In its benign form, this just makes the Clueless Deputy The Watson for their boss, or the protagonist detective. But it can rapidly slide downhill until the deputy acts like an idiot. Generally, the deputy has some redeeming qualities, such as incorruptibility, shooting skills or at least the willingness to serve in a dangerous job for low pay, but if the sheriff is a Corrupt Hick, the clueless deputy may simply be a relative who needed a job.
The clueless deputy can be counted upon if the writer needs a The Guards Must Be Crazy moment to justify the heroes getting out of jail, or to act as an Obstructive Bureaucrat to keep information that could resolve the plot from reaching the sheriff.
On rare occasions, the clueless deputy of a Corrupt Hick sheriff is unaware of their superior's criminal activities, and when incontrovertible evidence is presented, will arrest the crook to preserve law and order in the county.
- Touta Matsuda in Death Note is consistently the slowest on the uptake in the investigation team. However, this naïve innocence is why he was chosen as assistant to chief Soichiro Yagami. He is also the best shot on the team, shooting Light's hands as he is about to kill Near.
- Junior Justice (son of Buford T. Justice) from the Smokey and the Bandit movies. Seriously, we're talking about a guy who refuses to keep his gun loaded because "it gets too heavy."
- Jake in the western spoof Support Your Local Sheriff, although he manages his smart moments as well. (It's more a lack of enthusiasm than his being genuinely clueless.)
- Sam Wood, in In the Heat of the Night.
- Every cop in Drowning Mona is a complete idiot, except (possibly) the Chief of Police.
- Clinton Pell, in Mississippi Burning (in physical appearance, almost an evil Barney Fife).
- Euclid Baker, in Film/Tank, a bullying weasel who also gets slapped around by his boss, Cyrus Buelton.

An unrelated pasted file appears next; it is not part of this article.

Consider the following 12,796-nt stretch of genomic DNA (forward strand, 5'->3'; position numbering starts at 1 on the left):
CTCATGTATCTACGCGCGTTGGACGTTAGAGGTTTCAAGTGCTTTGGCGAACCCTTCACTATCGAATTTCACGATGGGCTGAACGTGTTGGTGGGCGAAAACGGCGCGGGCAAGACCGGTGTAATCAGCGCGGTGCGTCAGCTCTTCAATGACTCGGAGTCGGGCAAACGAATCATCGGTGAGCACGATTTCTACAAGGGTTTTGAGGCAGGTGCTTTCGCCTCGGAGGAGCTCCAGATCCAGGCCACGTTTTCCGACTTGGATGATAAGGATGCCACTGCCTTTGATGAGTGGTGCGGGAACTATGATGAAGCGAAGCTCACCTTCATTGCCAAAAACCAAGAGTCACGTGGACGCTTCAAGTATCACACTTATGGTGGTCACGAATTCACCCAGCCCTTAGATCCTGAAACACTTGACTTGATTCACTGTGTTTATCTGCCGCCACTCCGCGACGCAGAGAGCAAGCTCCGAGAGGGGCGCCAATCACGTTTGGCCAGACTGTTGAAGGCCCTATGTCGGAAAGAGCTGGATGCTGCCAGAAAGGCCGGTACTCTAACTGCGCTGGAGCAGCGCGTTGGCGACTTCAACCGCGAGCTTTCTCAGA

- Officer Lou, Marge Gunderson's assistant in Fargo.
- Norman Jonas (Jonathan Winters) in The Russians Are Coming, the Russians Are Coming.
- Officer Jong-goo, the protagonist of The Wailing, starts the movie as a fat, bumbling idiot who constantly shows up late at crime scenes, forgets to take his rain coat when it's clearly pouring outside, can't take any initiative on his own and needs to be told everything, and is so terrified by a lone, frail (though very Ax-Crazy) woman that he's completely unable to do anything to defend himself, let alone to restrain her and ends up lying on the ground, embarassing himself and all the police force at once. One of the point of the movie is to show how far he's willing to change when his family is in danger. He is still better than his own deputy, who is about as cowardly and needs to be told not to manhandle a murder weapon.
- Deputy Norris Ridgewick in Stephen King's Castle Rock stories. Not only does he bear a faint resemblance to Barney Fife (his colleagues mockingly call him "Barney"), but in The Dark Half his superior actually finds it notable that when Norris discovered a mutilated corpse he had the presence of mind to face away from the evidence before throwing up. As we come to find out, "presence of mind" is not one of Norris's strong suits.
- Commander Fuzzel in Galaxy of Fear: The Brain Spiders. He's struck a deal with Jabba the Hutt, who will turn in dead criminals for the reward money, and is completely oblivious to the fact that the criminals' brains have been removed and put into other bodies, despite noticing the strange injuries.
- Barney Fife, of The Andy Griffith Show, is perhaps the paradigmatic example of this trope.
"There once was a Deputy named Fife,
- In order to make sure the audience knows that Deputy Fife is one these type of officers, the very first show has a kid scrawl this limerick on a wall to taunt Barney:
who carried a gun and a knife.
The gun was all dusty, the knife was all rusty,
'Cause he never caught a crook in his life."